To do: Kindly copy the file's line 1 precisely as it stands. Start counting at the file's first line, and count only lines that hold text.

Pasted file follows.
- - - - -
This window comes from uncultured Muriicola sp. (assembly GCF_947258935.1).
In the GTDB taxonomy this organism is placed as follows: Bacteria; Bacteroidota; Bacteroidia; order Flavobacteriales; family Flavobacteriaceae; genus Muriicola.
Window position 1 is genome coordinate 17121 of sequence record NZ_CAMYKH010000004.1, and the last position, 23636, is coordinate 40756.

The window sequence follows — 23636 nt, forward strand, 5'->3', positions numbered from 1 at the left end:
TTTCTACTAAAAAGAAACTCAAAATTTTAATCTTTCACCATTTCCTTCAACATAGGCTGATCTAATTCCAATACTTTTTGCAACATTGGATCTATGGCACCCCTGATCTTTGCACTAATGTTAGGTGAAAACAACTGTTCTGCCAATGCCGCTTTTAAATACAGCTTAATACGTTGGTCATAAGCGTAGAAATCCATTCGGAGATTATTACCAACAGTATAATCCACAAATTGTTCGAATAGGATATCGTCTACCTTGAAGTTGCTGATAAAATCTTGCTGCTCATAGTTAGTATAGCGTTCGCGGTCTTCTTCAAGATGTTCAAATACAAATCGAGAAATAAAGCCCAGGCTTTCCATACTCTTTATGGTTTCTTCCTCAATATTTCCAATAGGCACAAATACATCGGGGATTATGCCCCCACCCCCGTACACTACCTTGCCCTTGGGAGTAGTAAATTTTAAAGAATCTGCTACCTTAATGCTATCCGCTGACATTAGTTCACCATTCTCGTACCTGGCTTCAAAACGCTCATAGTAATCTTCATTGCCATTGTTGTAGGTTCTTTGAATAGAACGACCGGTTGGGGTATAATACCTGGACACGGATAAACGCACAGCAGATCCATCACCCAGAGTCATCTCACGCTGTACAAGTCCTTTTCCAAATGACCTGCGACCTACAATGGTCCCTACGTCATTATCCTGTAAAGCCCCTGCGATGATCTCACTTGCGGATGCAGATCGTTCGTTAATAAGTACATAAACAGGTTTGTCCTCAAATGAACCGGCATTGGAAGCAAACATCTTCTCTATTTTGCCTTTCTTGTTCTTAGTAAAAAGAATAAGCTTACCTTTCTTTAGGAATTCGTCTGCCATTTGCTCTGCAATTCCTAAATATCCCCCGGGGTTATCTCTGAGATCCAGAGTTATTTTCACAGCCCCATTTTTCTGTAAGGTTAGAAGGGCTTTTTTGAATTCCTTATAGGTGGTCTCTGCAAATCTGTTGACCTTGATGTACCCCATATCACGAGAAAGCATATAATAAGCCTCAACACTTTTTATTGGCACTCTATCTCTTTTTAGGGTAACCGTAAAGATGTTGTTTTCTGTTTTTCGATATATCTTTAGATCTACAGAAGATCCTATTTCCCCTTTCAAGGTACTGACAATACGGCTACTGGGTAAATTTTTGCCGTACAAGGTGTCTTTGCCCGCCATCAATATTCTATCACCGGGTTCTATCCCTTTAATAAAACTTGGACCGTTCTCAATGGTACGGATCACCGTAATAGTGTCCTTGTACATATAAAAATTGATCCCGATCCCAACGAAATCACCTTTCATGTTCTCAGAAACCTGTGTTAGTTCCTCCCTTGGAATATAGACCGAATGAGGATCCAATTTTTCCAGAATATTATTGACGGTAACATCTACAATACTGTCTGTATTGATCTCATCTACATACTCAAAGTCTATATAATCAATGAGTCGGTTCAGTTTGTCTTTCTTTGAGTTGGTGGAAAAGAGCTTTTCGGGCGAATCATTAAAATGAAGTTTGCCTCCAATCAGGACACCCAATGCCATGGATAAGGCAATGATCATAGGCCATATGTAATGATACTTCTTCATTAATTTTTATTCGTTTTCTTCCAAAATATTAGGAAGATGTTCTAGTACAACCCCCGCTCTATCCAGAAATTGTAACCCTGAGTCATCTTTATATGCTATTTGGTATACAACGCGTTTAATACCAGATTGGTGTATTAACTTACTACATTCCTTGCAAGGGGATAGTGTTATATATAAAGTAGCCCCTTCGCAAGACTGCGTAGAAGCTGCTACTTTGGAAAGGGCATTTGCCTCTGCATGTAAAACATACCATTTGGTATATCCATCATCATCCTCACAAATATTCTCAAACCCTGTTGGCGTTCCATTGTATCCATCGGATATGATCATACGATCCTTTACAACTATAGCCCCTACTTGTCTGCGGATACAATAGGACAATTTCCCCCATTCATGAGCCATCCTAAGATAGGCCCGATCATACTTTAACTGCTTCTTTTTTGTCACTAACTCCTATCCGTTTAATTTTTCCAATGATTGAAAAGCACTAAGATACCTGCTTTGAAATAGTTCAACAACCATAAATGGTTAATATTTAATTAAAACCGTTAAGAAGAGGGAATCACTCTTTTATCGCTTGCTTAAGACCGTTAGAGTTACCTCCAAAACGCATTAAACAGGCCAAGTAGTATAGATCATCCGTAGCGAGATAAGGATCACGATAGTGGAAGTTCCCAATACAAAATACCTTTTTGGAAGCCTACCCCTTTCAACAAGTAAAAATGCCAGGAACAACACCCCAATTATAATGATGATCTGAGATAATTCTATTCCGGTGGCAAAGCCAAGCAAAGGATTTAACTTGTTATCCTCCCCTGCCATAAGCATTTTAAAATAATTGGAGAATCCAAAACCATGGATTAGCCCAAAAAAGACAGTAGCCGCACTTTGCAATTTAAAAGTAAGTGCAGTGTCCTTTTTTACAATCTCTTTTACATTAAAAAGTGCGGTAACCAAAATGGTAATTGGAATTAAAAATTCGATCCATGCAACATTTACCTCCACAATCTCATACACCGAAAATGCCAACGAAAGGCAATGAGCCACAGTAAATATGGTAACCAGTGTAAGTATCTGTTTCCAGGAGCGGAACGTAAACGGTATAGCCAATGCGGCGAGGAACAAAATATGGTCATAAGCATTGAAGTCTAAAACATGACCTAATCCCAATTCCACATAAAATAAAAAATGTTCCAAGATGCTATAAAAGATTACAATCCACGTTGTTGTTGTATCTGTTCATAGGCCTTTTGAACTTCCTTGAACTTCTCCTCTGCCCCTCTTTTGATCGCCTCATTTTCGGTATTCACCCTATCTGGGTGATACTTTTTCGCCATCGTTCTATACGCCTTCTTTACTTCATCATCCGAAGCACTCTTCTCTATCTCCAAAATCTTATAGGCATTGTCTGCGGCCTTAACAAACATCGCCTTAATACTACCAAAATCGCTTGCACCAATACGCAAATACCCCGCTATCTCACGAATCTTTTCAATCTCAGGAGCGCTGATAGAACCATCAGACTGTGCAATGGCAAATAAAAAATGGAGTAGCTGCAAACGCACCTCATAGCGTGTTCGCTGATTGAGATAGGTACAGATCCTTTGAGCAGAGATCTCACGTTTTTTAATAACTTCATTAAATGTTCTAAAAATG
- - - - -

This window comes from uncultured Muriicola sp. (assembly GCF_947258935.1).